I am pretty sure Australia is not keen to take you if you have medical needs....we are from there, but had DCs in UK. They have dual citizenship. We have been away form Australia for 10 years this coming September, and one day will go back, but have no idea if by the time we go back they will try to argue that we have been away too long to benefit from Medicare (did hear this happened to one couple ).

It is terrible for this family. Pure discrimination. I actually did't think the Canadian public healthcare system was much to write home about anyway!

Seuss Tue 12-Aug-08 09:51:06

TopBitch - you are right - I can still go on holiday! Like I said - it's not like I was planning on moving abroad anyway really so I don't know why it bugs me so much!

wb Tue 12-Aug-08 11:18:57

I think this type of law is pretty much universal but not necessarily enforced as rigidly as in this case. For example some friends of ours emigrated to New Zealand last year. Their dd has significant hearing loss which is ongoing - she is likely to be profoundly deaf within a few years. They found the authorities very helpful in providing information about support services, location of specialised schooling etc I would hope this is not an isolated case.

Suess - you are free to move within the EU if the country you live in is a member (I'm think you are in the UK, yes?)

BriocheDoree Tue 12-Aug-08 11:24:17

Doesn't apply for EU countries as you have perfect right to move in and out of them anyway. Some countries are just difficult to get into period, regardless of whether or not you have DCs with learning difficulties, Canada being among them. Rotten for this family, but I wonder if we're not being told the full story. i.e. did they tell the Canadian authorities everything when they applied for residency. I'm not saying that you should refuse people who are disabled, but people who for whatever reason are unable to provide for themselves are often not allowed into places like the US, Canada and Australia. I've known people sent out of Britain on what would seem to us to be flimsy excuses. We are in the process of applying for various benefits for DD here in France, but we live here and pay taxes here and have full residency rights.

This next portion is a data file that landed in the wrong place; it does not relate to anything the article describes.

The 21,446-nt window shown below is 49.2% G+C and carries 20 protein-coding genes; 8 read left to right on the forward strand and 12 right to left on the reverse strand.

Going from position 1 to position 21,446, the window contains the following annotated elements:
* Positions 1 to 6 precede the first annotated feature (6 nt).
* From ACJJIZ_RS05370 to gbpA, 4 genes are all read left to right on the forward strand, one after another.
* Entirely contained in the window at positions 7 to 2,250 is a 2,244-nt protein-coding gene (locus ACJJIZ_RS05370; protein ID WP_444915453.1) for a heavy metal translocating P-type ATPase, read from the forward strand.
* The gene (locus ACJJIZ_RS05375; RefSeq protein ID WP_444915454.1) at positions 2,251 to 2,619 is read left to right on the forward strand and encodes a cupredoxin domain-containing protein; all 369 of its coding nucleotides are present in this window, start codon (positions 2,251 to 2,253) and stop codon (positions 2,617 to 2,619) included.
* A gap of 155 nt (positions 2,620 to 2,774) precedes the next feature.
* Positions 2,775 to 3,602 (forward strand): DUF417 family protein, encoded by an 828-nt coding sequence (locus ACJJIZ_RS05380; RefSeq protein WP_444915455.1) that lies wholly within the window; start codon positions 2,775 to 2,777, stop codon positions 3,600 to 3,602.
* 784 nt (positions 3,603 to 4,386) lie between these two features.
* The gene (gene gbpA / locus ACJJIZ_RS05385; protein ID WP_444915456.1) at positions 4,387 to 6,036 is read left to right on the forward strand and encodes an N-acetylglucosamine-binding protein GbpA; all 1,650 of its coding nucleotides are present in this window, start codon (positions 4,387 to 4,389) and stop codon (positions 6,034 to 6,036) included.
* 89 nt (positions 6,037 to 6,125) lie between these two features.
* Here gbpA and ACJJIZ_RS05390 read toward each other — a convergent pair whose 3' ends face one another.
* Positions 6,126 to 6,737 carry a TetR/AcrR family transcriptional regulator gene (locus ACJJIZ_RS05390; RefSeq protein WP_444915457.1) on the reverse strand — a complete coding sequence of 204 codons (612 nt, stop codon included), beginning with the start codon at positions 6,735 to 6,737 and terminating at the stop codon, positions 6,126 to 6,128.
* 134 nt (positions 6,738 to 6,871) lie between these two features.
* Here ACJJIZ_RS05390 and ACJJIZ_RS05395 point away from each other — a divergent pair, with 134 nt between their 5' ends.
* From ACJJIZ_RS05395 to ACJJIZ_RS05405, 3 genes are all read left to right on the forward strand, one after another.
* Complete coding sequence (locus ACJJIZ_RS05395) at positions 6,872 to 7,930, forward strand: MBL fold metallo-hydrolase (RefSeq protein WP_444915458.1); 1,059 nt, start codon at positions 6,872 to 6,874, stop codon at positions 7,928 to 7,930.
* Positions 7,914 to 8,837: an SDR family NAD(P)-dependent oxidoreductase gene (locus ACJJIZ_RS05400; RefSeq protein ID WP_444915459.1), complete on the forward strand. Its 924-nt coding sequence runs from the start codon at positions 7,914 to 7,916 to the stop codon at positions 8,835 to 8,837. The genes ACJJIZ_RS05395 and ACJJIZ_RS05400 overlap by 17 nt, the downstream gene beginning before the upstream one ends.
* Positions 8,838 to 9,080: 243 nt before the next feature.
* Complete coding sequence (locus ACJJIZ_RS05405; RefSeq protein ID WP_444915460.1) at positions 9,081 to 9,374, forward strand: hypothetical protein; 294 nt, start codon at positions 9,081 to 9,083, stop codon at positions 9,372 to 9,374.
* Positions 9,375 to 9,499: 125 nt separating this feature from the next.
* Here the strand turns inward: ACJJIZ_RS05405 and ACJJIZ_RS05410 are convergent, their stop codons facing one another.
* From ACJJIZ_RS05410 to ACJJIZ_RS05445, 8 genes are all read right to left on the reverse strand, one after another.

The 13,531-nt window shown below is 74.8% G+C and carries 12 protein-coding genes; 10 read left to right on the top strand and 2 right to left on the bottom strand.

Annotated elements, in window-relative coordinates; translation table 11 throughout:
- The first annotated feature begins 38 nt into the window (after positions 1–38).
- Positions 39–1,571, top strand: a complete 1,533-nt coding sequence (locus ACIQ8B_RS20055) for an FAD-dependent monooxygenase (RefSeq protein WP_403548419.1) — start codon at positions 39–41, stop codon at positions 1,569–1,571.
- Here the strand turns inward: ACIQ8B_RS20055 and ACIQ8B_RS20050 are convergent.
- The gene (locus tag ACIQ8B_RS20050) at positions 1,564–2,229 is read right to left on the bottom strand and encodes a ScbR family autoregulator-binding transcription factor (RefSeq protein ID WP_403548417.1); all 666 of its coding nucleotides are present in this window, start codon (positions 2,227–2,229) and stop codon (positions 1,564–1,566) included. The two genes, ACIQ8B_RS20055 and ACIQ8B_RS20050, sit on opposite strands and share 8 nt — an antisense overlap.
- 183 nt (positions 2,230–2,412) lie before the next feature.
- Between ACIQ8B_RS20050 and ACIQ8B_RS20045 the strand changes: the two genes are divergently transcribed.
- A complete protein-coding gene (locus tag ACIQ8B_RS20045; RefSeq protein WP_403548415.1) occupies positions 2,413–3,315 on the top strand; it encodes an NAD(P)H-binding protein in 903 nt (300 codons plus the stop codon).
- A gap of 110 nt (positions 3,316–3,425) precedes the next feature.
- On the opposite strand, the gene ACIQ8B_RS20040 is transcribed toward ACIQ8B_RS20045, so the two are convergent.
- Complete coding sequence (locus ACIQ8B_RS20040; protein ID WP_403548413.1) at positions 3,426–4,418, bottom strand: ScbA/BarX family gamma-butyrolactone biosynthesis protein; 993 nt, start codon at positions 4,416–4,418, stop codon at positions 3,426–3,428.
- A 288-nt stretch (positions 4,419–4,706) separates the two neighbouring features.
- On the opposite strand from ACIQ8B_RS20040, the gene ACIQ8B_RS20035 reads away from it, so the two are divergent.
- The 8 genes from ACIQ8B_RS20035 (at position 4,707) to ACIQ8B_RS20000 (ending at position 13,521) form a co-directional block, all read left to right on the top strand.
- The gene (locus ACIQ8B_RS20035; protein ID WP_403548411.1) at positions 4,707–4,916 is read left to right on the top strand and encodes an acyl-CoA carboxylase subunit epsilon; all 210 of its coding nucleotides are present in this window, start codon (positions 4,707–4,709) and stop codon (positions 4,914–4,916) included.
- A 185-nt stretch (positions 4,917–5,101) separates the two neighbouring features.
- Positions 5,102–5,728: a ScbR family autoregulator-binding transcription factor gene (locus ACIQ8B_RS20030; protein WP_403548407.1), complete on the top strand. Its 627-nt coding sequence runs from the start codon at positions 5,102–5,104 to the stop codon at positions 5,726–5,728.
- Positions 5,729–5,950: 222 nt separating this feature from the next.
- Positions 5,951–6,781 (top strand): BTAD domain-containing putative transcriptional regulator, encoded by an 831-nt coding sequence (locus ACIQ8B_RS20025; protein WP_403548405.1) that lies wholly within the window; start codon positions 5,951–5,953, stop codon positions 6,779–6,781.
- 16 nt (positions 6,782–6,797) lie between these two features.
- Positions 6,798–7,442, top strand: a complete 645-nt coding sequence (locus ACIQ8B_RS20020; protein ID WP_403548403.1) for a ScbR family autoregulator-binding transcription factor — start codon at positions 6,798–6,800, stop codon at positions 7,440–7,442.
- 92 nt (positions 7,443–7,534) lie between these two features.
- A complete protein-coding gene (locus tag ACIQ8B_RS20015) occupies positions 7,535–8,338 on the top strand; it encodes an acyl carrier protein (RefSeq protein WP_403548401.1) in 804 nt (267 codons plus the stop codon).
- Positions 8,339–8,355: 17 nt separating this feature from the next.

FioFio Tue 12-Aug-08 11:48:29

Message withdrawn

Seuss Tue 12-Aug-08 12:09:12

wb - thanks! Don't feel quite so trapped now! I'm going to look at places I might move to - just because I can!

wannaBe Tue 12-Aug-08 12:11:06

I posted about this last week


Fwiw I do think a lot of countries have regulations wrt allowing people with illnesses/disabilities to emigrate, but a lot of them are now becomint less discriminatory about it. When me and dh were looking to emigrate to Australia i had extensive contact with the Australian Councel for the blind re the chances of me being accepted into the country. I was told that technically australian imigration are no longer allowed to actually discriminate against people on the basis of their disability, but that they can refuse someone into the country who is unable to work thus not contributing to society, and whose condition will also mean that they will take from society in terms of medical provision etc. She said she didn't have any reason to think i would be turned down and wrote me a letter of recommendation to present to whomever it was we had to apply to. I then fell pg and plans to emigrate went out the window sad.

I think here this is so much more emotive because it's a child. I think it's totally understandable that an adult who is incapable of working should be refused entry into another country. After all is it fair that a country who is potentially already stretched to provide for its own citizens should then take on someone else who is not a citizen and provide for them too? But this child will not even be in a position to work for a good few years, as any other child emigrating wouldn't. So it seems unfair to discriminate based on a potentially unknown future ability to contribute to society. Lots of people with LD's do work, so at this stage there's no way of knowing that this child wouldn't be aapable?

expatinscotland Tue 12-Aug-08 12:11:19

The EU is only easy to get into because we as British nationals are also EU nationals.

If you were coming from outside the EU or EEA, believe you me, it wouldn't be so easy.

wannaBe Tue 12-Aug-08 12:12:36

capable even

Join the discussion

Registering is free, easy, and means you can join in the discussion, watch threads, get discounts, win prizes and lots more.

Register now »

Already registered? Log in with: